Maintenance Mystery – Gross Negligence is an Issue of Fact for Jury in Fitness Club Equipment Case (CA)

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Chavez v. 24 Hour Fitness USA, Inc. (California)

Plaintiff suffered a traumatic brain injury when the back panel of a “FreeMotion cable crossover machine struck her in the head at the defendant’s workout facility.  Plaintiff filed a complaint alleging claims for ordinary and gross negligence and strict product liability.  The defendant moved for summary judgment arguing (1) the written release of liability in its membership application was a complete defense to the negligence claims, (2) it could not be liable under a products liability claim because it was a service provide and it was not in the chain of commerce, and (3) the plaintiff could not reasonably demonstrate an extreme departure from the ordinary standard of care or a failure to exercise scant care which was required to state a claim for gross negligence because the defendant’s technician routinely inspected the equipment and performed preventative maintenance on it.

Plaintiff opposed the motion, and, in the alternative, sought a continuance of the motion based on the fact that the defendant claimed that it was unable to produce the maintenance technician for deposition because he was not longer employed by defendant and he could not be found.  The trial court denied plaintiff’s motion to continue, noting that the maintenance technician had been identified many months before the defendant filed its motion for summary judgment, but plaintiff elected not to subpoena him until after it received the motion.  The trial court then granted the defendant’s motion finding (1) the primary purpose of the membership agreement was the provision of fitness services such that defendant could not be held strictly responsible under the products liability claim, (2) the ordinary negligence and premises liability claims were barred by the release of liability in the membership agreement, and (3) the defendant had met its burden to show it was not grossly negligent by establishing “it had a system of preventative and responsive maintenance of its equipment.”  Plaintiff appealed the trial court decision, but only as to the ruling on its motion to continue and as to the gross negligence claim.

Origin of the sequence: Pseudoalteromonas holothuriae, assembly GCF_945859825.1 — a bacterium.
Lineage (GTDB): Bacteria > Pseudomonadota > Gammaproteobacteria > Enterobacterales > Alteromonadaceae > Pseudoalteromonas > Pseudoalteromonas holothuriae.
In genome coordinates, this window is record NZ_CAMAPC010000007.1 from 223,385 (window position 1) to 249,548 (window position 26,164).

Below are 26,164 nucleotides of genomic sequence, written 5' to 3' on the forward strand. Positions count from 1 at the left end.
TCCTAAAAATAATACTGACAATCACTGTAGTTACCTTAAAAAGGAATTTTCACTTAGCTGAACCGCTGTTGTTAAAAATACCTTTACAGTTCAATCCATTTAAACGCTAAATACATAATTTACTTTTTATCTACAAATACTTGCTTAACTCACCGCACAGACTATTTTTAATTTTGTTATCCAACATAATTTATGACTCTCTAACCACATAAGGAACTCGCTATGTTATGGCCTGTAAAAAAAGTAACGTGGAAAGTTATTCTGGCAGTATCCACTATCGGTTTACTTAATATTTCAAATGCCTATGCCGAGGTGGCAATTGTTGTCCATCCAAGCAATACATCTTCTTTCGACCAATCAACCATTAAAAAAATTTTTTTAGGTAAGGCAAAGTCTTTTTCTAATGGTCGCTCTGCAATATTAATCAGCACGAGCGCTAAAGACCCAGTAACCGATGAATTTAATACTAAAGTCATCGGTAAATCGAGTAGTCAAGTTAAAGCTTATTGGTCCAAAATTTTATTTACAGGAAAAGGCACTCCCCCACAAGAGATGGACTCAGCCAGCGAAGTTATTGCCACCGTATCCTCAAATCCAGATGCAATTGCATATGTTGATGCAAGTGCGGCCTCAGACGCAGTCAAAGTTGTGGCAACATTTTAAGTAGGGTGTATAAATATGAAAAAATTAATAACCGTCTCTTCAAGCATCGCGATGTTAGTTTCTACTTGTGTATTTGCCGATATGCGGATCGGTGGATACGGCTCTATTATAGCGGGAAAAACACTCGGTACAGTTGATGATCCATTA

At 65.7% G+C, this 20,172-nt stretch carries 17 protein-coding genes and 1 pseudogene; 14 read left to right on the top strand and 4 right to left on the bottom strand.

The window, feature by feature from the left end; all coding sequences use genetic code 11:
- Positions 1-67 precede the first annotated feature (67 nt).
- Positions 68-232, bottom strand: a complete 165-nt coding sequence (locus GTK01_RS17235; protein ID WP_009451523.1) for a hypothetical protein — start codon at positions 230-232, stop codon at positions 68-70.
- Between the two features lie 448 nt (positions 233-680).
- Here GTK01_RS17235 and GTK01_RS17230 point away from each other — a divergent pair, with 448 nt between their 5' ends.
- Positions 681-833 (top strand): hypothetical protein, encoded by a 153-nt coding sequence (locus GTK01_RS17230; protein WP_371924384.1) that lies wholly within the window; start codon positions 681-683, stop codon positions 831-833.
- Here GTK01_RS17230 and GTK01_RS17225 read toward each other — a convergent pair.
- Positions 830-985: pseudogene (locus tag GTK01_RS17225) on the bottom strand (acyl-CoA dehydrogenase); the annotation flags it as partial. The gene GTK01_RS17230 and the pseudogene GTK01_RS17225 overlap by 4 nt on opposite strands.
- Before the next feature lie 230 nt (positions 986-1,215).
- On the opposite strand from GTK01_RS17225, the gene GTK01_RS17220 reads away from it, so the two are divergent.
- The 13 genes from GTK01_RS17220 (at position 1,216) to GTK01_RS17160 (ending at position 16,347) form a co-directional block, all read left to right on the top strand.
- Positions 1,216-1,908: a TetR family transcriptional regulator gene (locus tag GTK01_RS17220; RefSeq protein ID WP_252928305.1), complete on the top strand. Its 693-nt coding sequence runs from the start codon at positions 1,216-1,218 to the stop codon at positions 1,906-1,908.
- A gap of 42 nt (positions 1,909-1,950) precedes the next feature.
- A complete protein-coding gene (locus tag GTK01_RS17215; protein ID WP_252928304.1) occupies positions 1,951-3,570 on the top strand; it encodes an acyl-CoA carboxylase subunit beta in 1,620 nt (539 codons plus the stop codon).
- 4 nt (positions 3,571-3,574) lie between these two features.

On appeal, the Court of Appeal of California reversed the decision and remanded the case for trial.  Reviewing the details of the evidence presented, the Court determined that there was a question as to whether regular preventative maintenance was, in fact, performed and how often it was performed.  The preventative maintenance chart for the subject equipment for the month at issue was blank such that the defendant’s current employees could not state for sure whether the maintenance had been performed.  Additionally, the Court referred to testimony from other members of the defendant’s club that seemed to indicate that repairs were made “as-needed” as opposed to as part of a regular preventative maintenance program.  As such, the Court held that a trier of fact could conclude that the defendant “failed to exercise scant care or demonstrated passivity and indifference toward results.”

As to plaintiff’s request to continue the hearing on the motion for summary judgment, the Court held that the plaintiff’s request was timely under the applicable summary judgment statute, and it concluded that while the plaintiff’s lack of diligence in pursuing the technician’s deposition after he was first identified, the delay was not entirely caused by the plaintiff.  The defendant did not tell plaintiff that it could not locate the technician for five months after it identified him in discovery.  Prior to that revelation, the defendant had represented to plaintiff that it would produce the technician when requested.

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